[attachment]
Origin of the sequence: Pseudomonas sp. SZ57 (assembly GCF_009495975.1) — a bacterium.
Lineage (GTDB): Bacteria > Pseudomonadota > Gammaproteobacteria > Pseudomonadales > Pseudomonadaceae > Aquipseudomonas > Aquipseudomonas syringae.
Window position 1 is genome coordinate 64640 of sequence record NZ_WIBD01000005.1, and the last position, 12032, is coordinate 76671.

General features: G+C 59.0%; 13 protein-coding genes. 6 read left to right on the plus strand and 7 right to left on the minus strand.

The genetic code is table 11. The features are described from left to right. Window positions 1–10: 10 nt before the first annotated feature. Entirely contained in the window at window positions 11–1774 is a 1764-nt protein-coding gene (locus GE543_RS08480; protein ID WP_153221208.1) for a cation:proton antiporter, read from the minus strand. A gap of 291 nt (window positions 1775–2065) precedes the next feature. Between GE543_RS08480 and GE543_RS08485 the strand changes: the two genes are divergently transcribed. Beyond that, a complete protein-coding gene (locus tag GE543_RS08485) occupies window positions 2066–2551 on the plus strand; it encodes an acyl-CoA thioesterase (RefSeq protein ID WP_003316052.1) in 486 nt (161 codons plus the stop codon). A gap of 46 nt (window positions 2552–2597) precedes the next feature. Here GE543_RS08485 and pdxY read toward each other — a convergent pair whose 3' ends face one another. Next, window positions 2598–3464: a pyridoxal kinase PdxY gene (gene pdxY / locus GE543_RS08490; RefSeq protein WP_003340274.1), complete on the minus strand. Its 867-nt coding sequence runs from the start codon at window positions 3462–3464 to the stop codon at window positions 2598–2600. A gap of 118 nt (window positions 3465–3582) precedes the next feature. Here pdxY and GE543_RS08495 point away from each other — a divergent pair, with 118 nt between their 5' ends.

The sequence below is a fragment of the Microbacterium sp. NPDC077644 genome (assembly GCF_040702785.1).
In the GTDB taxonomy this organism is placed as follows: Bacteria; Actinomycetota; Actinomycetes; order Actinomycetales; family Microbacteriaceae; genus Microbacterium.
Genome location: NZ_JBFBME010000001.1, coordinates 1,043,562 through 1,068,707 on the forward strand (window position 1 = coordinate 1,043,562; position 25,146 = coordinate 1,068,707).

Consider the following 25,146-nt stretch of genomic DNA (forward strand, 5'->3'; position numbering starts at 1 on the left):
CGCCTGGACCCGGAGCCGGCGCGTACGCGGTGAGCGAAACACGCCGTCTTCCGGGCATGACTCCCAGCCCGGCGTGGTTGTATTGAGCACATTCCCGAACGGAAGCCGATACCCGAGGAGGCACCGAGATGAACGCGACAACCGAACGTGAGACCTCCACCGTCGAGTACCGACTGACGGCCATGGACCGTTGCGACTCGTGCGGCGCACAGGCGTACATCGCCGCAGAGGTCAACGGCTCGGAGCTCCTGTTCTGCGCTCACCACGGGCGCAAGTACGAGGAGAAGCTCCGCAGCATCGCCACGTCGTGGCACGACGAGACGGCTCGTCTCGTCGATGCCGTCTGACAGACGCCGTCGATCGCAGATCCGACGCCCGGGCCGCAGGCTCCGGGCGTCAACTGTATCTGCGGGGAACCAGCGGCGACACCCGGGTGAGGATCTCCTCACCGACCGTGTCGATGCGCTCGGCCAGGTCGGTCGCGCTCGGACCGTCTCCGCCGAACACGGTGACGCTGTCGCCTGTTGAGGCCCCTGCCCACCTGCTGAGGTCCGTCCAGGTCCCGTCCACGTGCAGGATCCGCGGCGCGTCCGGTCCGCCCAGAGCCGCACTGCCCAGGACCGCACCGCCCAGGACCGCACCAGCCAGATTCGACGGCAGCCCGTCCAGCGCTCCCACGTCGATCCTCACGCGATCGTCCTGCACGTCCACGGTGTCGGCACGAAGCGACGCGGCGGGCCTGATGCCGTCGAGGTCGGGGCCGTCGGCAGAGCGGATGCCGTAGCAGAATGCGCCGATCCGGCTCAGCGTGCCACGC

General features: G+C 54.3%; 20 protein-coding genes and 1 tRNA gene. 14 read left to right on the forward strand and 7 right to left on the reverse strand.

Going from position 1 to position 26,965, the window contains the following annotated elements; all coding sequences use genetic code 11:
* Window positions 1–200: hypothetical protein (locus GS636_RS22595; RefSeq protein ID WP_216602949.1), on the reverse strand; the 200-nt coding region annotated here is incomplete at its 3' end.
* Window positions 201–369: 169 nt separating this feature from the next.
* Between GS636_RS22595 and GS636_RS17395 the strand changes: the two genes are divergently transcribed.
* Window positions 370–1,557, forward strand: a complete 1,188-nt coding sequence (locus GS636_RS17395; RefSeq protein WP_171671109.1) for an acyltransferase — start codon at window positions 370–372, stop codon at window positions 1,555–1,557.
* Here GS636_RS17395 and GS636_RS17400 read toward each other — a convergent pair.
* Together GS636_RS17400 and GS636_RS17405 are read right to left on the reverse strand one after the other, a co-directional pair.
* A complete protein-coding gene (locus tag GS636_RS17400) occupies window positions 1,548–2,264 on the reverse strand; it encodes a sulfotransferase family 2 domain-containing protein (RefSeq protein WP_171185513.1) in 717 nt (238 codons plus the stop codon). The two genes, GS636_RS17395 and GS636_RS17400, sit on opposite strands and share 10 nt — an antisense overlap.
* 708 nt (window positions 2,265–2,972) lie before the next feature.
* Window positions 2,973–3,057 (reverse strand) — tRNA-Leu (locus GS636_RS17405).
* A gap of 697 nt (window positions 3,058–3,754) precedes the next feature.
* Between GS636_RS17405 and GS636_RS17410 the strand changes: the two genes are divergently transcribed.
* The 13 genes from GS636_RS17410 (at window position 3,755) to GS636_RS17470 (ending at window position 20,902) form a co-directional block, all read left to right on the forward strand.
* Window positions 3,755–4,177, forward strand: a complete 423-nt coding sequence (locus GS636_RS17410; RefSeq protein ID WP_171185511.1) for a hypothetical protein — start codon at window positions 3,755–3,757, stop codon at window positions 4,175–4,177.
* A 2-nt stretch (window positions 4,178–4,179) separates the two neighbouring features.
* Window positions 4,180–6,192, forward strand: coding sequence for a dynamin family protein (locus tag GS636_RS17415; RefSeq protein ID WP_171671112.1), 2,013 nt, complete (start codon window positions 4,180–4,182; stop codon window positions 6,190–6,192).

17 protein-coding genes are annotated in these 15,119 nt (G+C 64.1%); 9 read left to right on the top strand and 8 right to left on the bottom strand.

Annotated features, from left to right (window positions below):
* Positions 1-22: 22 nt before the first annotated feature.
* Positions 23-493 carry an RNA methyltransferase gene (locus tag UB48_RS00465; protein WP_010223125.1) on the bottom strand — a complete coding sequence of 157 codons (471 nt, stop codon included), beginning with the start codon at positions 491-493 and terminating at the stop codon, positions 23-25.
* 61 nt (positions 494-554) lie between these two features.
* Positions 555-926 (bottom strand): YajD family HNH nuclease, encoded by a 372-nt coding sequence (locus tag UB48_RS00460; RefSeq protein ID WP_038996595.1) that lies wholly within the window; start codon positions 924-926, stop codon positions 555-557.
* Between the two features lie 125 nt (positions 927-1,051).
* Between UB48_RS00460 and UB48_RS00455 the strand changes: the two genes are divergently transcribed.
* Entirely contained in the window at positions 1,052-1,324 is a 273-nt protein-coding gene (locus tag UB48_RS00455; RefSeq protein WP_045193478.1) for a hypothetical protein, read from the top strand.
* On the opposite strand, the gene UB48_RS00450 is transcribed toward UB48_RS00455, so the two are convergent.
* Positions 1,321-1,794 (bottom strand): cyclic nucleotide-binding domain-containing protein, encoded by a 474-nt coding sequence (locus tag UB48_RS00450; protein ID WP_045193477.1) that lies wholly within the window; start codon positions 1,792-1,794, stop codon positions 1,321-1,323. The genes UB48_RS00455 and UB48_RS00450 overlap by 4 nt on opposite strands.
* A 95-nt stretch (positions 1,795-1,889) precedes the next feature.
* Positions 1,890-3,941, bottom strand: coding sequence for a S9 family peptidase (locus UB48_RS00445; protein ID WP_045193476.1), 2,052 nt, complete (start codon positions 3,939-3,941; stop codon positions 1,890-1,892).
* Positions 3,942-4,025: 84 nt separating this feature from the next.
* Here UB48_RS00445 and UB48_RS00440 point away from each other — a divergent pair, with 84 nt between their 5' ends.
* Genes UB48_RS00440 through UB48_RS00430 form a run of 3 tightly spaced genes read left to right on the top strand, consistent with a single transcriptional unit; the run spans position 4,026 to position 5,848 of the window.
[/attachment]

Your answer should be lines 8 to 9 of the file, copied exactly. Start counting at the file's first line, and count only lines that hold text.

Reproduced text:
Genome location: NZ_JBFBME010000001.1, coordinates 1,043,562 through 1,068,707 on the forward strand (window position 1 = coordinate 1,043,562; position 25,146 = coordinate 1,068,707).

Consider the following 25,146-nt stretch of genomic DNA (forward strand, 5'->3'; position numbering starts at 1 on the left):